[Review] Delirium - Lauren Oliver

Title of Book: Delirium
Series: Delirium #1
Author: Lauren Oliver
Publisher: Harper
Publication Year: 2012
Language: English
Format: Mass Market Paperback
Pages: 522

Before scientists found the cure, people thought love was a good thing.
They didn’t understand that once love -- the deliria -- blooms in your blood, there is no escaping its hold. Things are different now. Scientists are able to eradicate love, and the government demands that all citizens receive the cure upon turning eighteen. Lena Holoway has always looked forward to the day when she’ll be cured. A life without love is a life without pain: safe, measured, predictable, and happy.
But with ninety-five days left until her treatment, Lena does the unthinkable: She falls in love.

Delirium is a first book in the Delirium trilogy. It follows Magdalena Holoway, an average teenager who lives in a place where love is ruled as a disease. They figure that love is the root of humanity’s problems. So it needs to be eradicated. Scientists have found a way to ‘cure’ people from amor deliria nervosa, or the love disease, by doing a certain procedure. The procedure must be done to people over eighteen years old, so it won’t give side effects, which is why it is mandatory for all citizens to have the procedure done once they hit eighteen. Lena, is on the verge of getting her procedure. She’s been waiting for it, until she met a boy named Alex and falls in love with him. 
At first I thought the premise was absurd. How do you ‘remove’ human’s ability to love? Isn’t it a part of human nature? I also thought it’s kind of silly to declare love as a disease. So what, since it’s a disease people could transmit it? But then again, there are phrases like lovesick or crazy in love. As if love is associated with madness. On top of that, it’s known that people could kill because of love. Love can be the most amazing thing and dangerous at the same time. That’s why I was then open to Delirium’s dystopian concept.
Usually (but not always), in books with dystopian setting, the protagonist is the one who has different views of the society but it’s repressed. Only when he/she has a trigger, then he/she decides to resist the government. Like Katniss when she’s chosen to participate in the hunger games or Tris when she realized that she’s different and had her family killed. Meanwhile Lena, is an average girl. She agrees with what the government says, even can’t wait to have the procedure. She just wants to live her life like everyone else. She starts questioning the government only after she met Alex. Her belief in the government helped me understand the whole love as a disease thing. See, when I began reading the book I already start with anti-delirium-government mindset because that’s what makes sense to me. But since our narrator starts as a pro-delirium-government, she makes me see the delirium world from the pro government view. As a result, delirium dystopian world became more believable to me. I just think that’s cool.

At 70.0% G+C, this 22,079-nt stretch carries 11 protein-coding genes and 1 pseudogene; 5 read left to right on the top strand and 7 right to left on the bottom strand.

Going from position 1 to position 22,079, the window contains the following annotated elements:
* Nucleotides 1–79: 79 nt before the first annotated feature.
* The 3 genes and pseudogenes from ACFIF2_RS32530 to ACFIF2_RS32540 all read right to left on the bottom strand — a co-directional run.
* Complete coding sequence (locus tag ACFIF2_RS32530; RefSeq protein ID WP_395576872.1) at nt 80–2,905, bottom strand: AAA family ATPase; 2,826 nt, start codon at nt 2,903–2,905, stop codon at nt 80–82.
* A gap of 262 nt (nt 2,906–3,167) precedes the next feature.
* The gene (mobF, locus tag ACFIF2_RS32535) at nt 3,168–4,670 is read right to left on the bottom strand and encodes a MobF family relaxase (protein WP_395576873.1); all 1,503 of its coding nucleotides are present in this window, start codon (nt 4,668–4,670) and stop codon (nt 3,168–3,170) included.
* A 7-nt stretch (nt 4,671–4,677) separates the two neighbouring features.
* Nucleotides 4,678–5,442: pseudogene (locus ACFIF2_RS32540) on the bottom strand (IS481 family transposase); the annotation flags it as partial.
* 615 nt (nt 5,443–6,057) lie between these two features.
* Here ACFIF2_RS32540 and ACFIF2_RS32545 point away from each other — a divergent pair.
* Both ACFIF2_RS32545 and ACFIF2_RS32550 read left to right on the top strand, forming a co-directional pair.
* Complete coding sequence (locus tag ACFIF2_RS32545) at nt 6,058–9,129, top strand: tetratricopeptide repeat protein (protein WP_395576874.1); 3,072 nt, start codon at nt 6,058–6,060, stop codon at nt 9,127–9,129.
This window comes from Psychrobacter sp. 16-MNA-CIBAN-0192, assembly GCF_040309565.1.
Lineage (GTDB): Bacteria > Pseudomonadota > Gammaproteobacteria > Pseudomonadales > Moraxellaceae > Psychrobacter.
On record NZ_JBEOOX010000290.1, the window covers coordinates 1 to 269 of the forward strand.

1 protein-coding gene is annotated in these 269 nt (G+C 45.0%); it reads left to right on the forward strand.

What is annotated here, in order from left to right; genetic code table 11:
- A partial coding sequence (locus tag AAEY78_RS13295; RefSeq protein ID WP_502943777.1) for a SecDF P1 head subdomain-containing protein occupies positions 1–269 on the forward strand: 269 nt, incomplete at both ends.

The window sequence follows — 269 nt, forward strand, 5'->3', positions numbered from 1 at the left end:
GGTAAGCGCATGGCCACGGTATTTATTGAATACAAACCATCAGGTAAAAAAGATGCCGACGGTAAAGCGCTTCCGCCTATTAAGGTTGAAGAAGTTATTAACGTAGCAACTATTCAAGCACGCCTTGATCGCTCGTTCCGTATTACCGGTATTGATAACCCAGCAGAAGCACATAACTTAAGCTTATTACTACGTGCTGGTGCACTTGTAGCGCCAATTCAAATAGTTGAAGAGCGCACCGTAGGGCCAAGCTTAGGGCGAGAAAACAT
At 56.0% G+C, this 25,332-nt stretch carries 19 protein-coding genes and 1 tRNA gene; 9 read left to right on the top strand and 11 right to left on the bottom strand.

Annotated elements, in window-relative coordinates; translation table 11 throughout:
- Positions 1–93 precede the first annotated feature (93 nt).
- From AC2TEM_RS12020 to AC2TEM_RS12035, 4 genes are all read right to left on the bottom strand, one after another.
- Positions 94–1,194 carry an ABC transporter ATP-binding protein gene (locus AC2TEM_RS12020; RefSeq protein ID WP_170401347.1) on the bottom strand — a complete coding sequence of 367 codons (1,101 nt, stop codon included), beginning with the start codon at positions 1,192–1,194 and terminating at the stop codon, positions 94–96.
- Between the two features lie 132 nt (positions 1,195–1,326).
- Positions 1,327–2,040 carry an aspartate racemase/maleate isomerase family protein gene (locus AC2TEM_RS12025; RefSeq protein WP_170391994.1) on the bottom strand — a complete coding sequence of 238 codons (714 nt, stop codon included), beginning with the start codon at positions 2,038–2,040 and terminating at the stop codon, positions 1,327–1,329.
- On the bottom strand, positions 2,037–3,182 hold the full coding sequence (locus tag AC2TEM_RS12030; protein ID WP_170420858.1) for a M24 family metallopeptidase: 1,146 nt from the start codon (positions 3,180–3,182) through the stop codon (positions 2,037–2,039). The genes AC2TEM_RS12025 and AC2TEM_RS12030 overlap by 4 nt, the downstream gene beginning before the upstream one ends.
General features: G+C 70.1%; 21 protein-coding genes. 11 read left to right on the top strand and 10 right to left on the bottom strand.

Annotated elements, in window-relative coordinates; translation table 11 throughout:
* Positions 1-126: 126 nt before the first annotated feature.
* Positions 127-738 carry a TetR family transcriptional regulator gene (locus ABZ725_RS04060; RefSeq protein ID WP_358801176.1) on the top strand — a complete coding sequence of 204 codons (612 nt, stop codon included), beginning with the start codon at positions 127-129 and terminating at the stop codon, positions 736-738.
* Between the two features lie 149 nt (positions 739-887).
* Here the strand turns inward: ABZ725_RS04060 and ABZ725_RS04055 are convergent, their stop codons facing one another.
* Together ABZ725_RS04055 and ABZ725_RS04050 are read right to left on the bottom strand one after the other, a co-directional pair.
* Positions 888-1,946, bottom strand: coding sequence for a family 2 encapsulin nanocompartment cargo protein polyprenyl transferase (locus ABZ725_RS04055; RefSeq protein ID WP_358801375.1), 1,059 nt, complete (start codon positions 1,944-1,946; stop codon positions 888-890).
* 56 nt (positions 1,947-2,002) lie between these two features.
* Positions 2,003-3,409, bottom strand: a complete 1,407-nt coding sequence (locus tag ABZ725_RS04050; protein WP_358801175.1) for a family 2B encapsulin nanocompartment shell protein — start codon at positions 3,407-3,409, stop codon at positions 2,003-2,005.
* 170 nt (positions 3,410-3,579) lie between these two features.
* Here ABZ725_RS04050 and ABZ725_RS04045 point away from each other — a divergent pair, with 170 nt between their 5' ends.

Honestly, I was going to give this book a three out of five. That’s before I got to the last few chapters. Man, was it intense. Basically, Delirium is a love story set in a dystopian world. It centers on love. So the book is mainly about Lena falls in love with Alex. Their romance builds up slowly, which makes the pacing of the book, well, slow. Nothing really happens except for them falling in love. So the fully action packed event in the ending caught me by surprise. I wished the book doesn’t end that way, but it does anyway and I want to read the next book so bad. 
Other thing that I want to point out about Delirium, it often references some texts which supposedly exist in the Delirium world. These texts serve as a caution and often describe the symptoms and the danger of love. I find these texts, eye opening. They are intended to show readers the negative effect love has on people who contracted it, but instead they show me how amazing love truly is. Like how love makes people think irrationally, yet Lena feels that she can see and think more clearly; or how it makes Lena feels beautiful and invincible. It sounds cliché, but given the situation in this book, it’s acceptable. Even I appreciate these details. That’s why I love the idea of love. I recommend this book and definitely will read the second book.

The Book of Shhh says that deliria alters your perception, disables your ability to reason clearly, impairs you from making sound judgments. But it does not tell you this: that love will turn the whole world into something greater than itself.

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